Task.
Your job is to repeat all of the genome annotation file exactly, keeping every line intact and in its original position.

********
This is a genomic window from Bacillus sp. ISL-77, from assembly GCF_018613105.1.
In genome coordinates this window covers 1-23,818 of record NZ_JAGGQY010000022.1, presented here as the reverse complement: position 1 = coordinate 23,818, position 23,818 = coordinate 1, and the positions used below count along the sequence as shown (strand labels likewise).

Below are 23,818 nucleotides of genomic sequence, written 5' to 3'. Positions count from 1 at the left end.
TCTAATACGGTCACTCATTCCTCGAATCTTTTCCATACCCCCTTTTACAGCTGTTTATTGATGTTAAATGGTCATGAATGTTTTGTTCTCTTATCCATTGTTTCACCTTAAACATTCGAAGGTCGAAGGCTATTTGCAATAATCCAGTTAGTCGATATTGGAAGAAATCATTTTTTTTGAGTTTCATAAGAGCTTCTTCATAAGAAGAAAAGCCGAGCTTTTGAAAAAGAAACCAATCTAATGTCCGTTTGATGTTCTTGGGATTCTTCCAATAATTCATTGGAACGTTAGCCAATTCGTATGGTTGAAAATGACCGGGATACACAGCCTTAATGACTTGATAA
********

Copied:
This is a genomic window from Bacillus sp. ISL-77, from assembly GCF_018613105.1.
In genome coordinates this window covers 1-23,818 of record NZ_JAGGQY010000022.1, presented here as the reverse complement: position 1 = coordinate 23,818, position 23,818 = coordinate 1, and the positions used below count along the sequence as shown (strand labels likewise).

Below are 23,818 nucleotides of genomic sequence, written 5' to 3'. Positions count from 1 at the left end.
TCTAATACGGTCACTCATTCCTCGAATCTTTTCCATACCCCCTTTTACAGCTGTTTATTGATGTTAAATGGTCATGAATGTTTTGTTCTCTTATCCATTGTTTCACCTTAAACATTCGAAGGTCGAAGGCTATTTGCAATAATCCAGTTAGTCGATATTGGAAGAAATCATTTTTTTTGAGTTTCATAAGAGCTTCTTCATAAGAAGAAAAGCCGAGCTTTTGAAAAAGAAACCAATCTAATGTCCGTTTGATGTTCTTGGGATTCTTCCAATAATTCATTGGAACGTTAGCCAATTCGTATGGTTGAAAATGACCGGGATACACAGCCTTAATGACTTGATAA